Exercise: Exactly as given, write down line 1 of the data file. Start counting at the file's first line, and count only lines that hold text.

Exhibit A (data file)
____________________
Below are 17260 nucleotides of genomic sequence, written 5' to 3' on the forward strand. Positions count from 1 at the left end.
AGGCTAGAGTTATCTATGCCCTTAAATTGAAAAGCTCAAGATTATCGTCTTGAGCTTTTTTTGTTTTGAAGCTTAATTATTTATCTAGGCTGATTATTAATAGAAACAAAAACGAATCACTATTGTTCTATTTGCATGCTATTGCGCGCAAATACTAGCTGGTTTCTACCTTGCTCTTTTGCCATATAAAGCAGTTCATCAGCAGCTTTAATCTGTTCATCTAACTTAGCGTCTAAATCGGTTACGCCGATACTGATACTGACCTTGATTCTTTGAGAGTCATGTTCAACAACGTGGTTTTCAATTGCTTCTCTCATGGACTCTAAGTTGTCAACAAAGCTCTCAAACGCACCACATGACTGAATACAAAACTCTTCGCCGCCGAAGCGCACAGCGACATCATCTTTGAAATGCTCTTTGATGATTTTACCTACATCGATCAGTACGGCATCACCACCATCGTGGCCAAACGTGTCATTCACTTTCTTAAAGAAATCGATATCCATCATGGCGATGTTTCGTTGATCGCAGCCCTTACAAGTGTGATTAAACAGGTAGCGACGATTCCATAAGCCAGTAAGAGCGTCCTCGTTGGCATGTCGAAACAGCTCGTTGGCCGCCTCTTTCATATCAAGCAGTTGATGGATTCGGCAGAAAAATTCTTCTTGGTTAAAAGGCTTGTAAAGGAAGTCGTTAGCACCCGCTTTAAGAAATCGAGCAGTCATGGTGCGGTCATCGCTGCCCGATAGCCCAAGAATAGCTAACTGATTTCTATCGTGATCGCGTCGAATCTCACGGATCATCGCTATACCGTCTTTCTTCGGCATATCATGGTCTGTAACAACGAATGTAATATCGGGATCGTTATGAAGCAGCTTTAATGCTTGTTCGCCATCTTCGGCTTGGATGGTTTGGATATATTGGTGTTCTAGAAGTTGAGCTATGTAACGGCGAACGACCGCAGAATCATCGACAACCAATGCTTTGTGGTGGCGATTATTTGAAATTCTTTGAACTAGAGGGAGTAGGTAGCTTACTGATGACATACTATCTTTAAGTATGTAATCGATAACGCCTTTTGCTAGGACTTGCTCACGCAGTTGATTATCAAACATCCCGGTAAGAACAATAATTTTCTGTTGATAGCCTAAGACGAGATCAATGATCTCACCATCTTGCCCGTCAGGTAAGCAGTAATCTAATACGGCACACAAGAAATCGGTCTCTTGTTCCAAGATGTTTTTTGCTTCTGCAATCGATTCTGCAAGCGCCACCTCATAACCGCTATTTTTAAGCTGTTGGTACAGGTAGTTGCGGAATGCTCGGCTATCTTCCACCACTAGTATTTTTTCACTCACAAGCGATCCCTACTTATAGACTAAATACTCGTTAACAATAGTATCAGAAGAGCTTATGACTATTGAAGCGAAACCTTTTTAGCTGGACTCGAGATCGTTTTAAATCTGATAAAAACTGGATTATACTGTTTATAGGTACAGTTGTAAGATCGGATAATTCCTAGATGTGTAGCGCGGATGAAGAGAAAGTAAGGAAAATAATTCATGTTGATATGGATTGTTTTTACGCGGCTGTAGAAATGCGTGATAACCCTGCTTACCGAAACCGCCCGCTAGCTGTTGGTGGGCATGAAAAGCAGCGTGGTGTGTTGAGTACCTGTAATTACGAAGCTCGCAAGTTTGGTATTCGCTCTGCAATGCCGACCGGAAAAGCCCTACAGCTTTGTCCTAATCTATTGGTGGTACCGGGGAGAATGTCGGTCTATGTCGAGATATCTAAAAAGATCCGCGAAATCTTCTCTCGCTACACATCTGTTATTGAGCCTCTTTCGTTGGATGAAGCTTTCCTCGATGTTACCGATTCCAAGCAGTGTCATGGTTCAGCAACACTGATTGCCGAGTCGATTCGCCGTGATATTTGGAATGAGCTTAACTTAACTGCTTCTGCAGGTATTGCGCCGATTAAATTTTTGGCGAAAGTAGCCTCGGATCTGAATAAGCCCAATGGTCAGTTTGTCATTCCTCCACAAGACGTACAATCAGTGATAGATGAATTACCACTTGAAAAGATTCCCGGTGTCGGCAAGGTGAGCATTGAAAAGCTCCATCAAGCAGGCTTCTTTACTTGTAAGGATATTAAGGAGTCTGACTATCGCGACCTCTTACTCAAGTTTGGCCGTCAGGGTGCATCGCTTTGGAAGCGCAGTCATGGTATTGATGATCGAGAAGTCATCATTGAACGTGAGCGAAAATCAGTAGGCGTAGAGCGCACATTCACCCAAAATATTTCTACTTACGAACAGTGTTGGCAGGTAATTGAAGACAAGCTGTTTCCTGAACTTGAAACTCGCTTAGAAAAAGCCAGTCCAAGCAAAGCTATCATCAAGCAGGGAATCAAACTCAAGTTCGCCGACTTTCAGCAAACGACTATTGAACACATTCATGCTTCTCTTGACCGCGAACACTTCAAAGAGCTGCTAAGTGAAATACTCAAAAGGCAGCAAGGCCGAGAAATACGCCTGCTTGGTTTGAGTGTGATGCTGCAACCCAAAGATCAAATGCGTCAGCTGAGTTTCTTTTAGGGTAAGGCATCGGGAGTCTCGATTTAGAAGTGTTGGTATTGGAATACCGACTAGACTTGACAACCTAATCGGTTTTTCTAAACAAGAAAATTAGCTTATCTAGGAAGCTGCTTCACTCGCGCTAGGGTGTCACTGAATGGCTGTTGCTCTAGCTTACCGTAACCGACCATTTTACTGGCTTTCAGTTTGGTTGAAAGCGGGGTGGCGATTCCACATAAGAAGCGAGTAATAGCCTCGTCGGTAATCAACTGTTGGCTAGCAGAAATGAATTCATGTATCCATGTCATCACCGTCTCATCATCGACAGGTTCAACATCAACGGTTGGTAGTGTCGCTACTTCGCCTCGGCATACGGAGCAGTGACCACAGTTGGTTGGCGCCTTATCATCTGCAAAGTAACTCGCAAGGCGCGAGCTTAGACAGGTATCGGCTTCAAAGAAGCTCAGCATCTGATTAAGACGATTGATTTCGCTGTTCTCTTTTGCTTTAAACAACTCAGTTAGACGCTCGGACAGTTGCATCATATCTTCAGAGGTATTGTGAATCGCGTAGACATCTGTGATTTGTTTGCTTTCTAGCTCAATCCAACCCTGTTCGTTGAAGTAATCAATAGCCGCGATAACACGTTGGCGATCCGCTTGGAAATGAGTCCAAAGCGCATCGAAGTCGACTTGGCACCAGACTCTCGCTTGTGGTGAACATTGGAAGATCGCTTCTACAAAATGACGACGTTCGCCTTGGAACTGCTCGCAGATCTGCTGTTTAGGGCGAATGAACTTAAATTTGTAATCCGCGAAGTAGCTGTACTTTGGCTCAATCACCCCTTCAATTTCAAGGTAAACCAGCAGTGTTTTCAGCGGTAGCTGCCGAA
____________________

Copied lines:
Below are 17260 nucleotides of genomic sequence, written 5' to 3' on the forward strand. Positions count from 1 at the left end.